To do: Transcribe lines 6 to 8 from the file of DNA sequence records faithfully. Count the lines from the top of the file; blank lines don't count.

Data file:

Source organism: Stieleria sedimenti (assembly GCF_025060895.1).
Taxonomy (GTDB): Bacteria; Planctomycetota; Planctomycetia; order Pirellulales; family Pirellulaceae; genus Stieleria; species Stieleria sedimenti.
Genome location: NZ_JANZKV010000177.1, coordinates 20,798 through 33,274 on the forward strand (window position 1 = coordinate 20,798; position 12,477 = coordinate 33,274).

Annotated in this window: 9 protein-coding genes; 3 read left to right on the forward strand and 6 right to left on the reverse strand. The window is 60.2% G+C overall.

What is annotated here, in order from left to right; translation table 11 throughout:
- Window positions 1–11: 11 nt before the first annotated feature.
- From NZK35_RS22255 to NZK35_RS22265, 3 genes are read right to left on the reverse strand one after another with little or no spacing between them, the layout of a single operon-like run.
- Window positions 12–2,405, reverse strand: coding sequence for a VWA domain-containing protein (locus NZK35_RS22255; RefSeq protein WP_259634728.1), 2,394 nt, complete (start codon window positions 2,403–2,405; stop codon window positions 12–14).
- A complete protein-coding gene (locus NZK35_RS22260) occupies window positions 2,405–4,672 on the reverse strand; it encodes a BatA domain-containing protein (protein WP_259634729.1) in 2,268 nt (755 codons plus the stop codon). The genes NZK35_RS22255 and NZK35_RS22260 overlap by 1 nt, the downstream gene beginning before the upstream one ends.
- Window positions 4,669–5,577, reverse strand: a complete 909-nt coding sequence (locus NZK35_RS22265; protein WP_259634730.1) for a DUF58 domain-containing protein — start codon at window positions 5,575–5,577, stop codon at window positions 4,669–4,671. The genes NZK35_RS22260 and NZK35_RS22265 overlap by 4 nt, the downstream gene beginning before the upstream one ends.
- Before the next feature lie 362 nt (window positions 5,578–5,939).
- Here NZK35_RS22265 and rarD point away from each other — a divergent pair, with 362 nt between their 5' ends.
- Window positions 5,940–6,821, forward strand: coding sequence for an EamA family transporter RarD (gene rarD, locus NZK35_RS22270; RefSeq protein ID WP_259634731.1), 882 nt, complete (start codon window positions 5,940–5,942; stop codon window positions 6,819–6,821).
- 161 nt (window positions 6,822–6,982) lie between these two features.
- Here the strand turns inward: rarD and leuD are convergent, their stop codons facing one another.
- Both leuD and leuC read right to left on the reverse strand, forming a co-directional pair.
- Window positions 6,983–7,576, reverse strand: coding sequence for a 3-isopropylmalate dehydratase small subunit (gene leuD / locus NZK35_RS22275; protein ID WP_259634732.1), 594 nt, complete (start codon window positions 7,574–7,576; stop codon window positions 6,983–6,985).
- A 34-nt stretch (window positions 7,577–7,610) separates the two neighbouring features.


- Window positions 1–11: 11 nt before the first annotated feature.
- From NZK35_RS22255 to NZK35_RS22265, 3 genes are read right to left on the reverse strand one after another with little or no spacing between them, the layout of a single operon-like run.
- Window positions 12–2,405, reverse strand: coding sequence for a VWA domain-containing protein (locus NZK35_RS22255; RefSeq protein WP_259634728.1), 2,394 nt, complete (start codon window positions 2,403–2,405; stop codon window positions 12–14).